A lot of classical statisticians and mathematicians had a hard time making sense of why deep learning works because it seems counterintuitive. We are always taught about the dangers of overfitting and combinatorial explosion as you pointed out. When the first deep learning models had such great success on ImageNet noone could really explain why. But in the last few years there has been a greater effort to really understand what's going on mathematically in a deep neural net, and that's lead to a lot of new research on overparametization and regularization which has converted most of the skeptics. So I'd suggest reading up on these topics.

That said, current deep learning models tend to be problem or task specific and the idea of artificial general intelligence still seems like science fiction for now.
 
I see the problem as lack of scientific growth because getting
papers criticizing AI published is impossible. Reality is
that as long as academics are dependent on Google
funding paid for by selling ads, refereeing will not be
objective. I hope some forward look ing university will
start a CS department that hires people to work on
proving inefficiencies in algorithms. Here are some
examples from the IACAP (International Association
of Computing and Philosoophy) refereeing of my
falsification paper. I presented it at the 2019 IACAP
conference and was invited by the Springer editors
to submit it. Referees report was negative with
no possibiity of making changes to resubmit.

Some quotes from the referees who I claim
all have conflicts fbecause of Google funding.

"Generally speaking, the author's view of AI appears to be
very limited, almost fictional."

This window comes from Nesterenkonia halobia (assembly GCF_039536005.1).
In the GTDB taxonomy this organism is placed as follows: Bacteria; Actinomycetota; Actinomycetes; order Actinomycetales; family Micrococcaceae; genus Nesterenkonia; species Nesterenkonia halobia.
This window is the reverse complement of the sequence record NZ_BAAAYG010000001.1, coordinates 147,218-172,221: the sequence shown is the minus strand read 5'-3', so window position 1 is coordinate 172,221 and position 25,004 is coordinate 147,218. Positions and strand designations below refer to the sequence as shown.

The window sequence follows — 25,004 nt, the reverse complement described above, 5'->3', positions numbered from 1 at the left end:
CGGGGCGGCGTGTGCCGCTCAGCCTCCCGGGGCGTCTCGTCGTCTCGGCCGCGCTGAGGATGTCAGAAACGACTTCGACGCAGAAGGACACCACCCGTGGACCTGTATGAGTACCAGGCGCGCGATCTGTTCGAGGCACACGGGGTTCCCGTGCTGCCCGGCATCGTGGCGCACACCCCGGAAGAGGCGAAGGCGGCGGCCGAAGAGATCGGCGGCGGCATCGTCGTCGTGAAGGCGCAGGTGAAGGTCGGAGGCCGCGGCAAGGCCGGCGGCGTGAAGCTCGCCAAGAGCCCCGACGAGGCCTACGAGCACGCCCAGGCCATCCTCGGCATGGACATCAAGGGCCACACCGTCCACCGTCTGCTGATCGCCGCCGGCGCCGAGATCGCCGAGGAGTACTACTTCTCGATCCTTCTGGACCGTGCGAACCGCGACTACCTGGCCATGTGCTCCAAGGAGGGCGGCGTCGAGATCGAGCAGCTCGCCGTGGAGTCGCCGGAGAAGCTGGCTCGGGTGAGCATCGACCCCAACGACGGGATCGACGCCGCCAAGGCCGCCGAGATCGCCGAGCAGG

"In short, this paper to a certain extent lacks a degree of
academic quality and integrity required for inclusion into
an IACAP collection."

"The paper is muddled and awkward making it difficult to
make any claims about originality."

None of these statements were accompanied by specific
references in the paper.
 

count

Active member
I see the problem as lack of scientific growth because getting
papers criticizing AI published is impossible. Reality is
that as long as academics are dependent on Google
funding paid for by selling ads, refereeing will not be
objective. I hope some forward look ing university will
start a CS department that hires people to work on
proving inefficiencies in algorithms. Here are some
examples from the IACAP (International Association
of Computing and Philosoophy) refereeing of my
falsification paper. I presented it at the 2019 IACAP
conference and was invited by the Springer editors
to submit it. Referees report was negative with
no possibiity of making changes to resubmit.

Some quotes from the referees who I claim
all have conflicts fbecause of Google funding.

"Generally speaking, the author's view of AI appears to be
very limited, almost fictional."

"In short, this paper to a certain extent lacks a degree of
academic quality and integrity required for inclusion into
an IACAP collection."

"The paper is muddled and awkward making it difficult to
make any claims about originality."

None of these statements were accompanied by specific
references in the paper.
This is a problem with academia in general, not just with respect to AI.